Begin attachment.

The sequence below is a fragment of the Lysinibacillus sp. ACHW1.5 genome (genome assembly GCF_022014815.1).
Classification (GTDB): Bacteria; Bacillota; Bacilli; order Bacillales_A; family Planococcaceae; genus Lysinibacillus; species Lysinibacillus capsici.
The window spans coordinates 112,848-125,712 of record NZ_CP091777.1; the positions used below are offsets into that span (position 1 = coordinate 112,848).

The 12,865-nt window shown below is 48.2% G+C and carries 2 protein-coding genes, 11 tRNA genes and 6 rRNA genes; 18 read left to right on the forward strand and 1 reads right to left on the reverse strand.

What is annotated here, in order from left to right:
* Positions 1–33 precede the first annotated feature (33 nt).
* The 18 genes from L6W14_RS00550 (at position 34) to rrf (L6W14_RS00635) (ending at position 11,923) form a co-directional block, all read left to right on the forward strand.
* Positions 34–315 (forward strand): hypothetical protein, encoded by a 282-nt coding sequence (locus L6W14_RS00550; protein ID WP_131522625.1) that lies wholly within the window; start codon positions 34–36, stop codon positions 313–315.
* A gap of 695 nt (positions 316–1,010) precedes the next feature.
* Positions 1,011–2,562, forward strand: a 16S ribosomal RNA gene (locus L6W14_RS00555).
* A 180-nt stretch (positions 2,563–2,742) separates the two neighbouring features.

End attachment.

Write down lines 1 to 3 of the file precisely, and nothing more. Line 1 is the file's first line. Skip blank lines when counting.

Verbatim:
The sequence below is a fragment of the Lysinibacillus sp. ACHW1.5 genome (genome assembly GCF_022014815.1).
Classification (GTDB): Bacteria; Bacillota; Bacilli; order Bacillales_A; family Planococcaceae; genus Lysinibacillus; species Lysinibacillus capsici.
The window spans coordinates 112,848-125,712 of record NZ_CP091777.1; the positions used below are offsets into that span (position 1 = coordinate 112,848).